“We don’t want to rush and announce measures that will end up benefitting only a few of segments. Our interest is to make sure that as much as possible a lot of Nigerians are productive and have liquidity in their hands. This will help to increase the consumption thereby assist to improve the economy,” she said while noting that more measures would be taken to provide broader benefits to the citizens.
As brilliant as caring for the stomach of citizens may sound, concerns have been raised in certain quarters over the propriety of distributing seized goods still undergoing adjudication in some courts. The government must, indeed, be seen to be fair in dealing with issues of alleged crime.
More importantly, as doubts persist over the right sharing formula of palliatives, the President must weigh in on perceptions of discrimination by certain sections of the country.
The cries may not be completely unfounded and the circulation of some data, yet to be denied by the presidency, lend credence to this uproar. At the centre of it is a social register which the Minister of Humanitarian Affairs, Disaster Management and Social Development, Sadia Umar-Farouq, has refused to make public even as demanded by strategic organs of government like the national legislature.
As the ongoing lockdown makes life difficult for the people, employing the right strategy in ensuring that the rice reaches out to all and sundry would make citizens to have faith in the government. It behooves Mr President to expedite effort to ensure the right thing is done.
On Ali, Enahoro and co
In the past week, President Muhammadu Buhari, granted a presidential pardon to former Governor of old Bendel State, late Professor Ambrose Ali and foremost nationalist, late Chief Anthony Enahoro. He also granted pardon to three other Nigerians, two of whom are ex-military officers, including 2,600 inmates of the Custodial Centres of the Nigeria Correctional Services (NCoS). This was done as part of measures to control the spread of coronavirus in the country.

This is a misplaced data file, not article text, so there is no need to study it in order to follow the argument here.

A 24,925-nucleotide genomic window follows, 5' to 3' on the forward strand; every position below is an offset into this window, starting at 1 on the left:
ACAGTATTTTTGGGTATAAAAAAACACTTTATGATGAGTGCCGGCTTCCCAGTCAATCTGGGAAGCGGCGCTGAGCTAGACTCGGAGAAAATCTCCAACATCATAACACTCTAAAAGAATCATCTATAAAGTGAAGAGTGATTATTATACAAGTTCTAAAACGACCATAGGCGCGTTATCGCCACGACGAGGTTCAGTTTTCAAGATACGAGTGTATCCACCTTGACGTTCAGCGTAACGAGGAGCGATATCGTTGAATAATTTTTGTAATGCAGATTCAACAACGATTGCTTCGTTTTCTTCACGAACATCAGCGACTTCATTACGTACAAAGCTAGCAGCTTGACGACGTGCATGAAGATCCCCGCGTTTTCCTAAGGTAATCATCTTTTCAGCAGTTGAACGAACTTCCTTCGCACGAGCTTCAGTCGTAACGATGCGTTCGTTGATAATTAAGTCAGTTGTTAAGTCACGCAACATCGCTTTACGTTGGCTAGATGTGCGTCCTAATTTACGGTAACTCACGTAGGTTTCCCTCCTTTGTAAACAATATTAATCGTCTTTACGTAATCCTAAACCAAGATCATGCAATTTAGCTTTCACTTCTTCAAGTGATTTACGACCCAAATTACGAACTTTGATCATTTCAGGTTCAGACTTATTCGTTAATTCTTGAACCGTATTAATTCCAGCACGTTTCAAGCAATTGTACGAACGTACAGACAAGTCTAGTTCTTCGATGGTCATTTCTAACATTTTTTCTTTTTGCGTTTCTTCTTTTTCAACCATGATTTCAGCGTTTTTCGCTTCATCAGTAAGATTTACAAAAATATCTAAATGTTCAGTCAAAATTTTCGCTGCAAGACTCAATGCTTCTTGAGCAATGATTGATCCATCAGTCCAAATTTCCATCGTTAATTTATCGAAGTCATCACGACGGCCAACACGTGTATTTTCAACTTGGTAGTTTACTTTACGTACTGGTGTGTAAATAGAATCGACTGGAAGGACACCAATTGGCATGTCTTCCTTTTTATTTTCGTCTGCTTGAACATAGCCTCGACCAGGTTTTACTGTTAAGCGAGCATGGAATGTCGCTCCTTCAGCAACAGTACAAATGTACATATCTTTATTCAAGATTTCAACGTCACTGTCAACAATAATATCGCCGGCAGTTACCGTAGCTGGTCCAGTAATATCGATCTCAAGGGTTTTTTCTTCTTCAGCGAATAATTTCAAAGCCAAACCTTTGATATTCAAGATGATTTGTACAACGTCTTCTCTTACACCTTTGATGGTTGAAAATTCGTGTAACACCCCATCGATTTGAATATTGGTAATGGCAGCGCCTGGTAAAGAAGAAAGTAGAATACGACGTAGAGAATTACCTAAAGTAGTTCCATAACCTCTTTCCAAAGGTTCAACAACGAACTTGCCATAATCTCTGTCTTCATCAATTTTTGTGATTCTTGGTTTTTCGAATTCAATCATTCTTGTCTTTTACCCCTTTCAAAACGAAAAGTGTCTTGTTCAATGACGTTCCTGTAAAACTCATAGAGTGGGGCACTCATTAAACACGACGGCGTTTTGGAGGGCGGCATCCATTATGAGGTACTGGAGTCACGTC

The Minister of Interior, Ogbeni Rauf Aregbesola disclosed this in Abuja. He stated that 70 of the inmates would be released in Abuja. The rest are expected to be released by State governors after convening a meeting of their individual committees on Prerogative of Mercy.
“I am pleased to inform you that five ex-convicts recommended for presidential pardon (by Buhari) have been so pardoned. They are late Prof. Ambrose Ali, Moses Effiong, Major E. J. Olanrewaju and Ajayi Olusola Babalola. Prof. Ali was the governor of the old Bendel State in the Second Republic (1978-1983) and a great progressive while Chief Enahoro was a foremost nationalist who moved the motion for Nigeria’s independence”, the Minister averred.
The presidential pardon of Ali and Enahoro, though commendable, has since sparked controversy and wide debate in different circles. Some critics have alleged that the President and his handlers did a shoddy job on Enahoro, in particular.
Either way, Mr President cannot be accused of lack of initiative. However, Enahoro’s supposed pardon may remain a screaming mistake. Whether the presidency will offer a response on the seeming error would remain a matter future speculations. Buhari and his handlers may do well to ensure proper and critical scrutiny before issuing pronouncements of this sort.
It could be recalled that in 2017, Nigerians expressed same outrage over the inclusion of about eight dead Nigerians on the list of appointments into the governing boards of agencies and parastatals in the country.
By John Chukwu…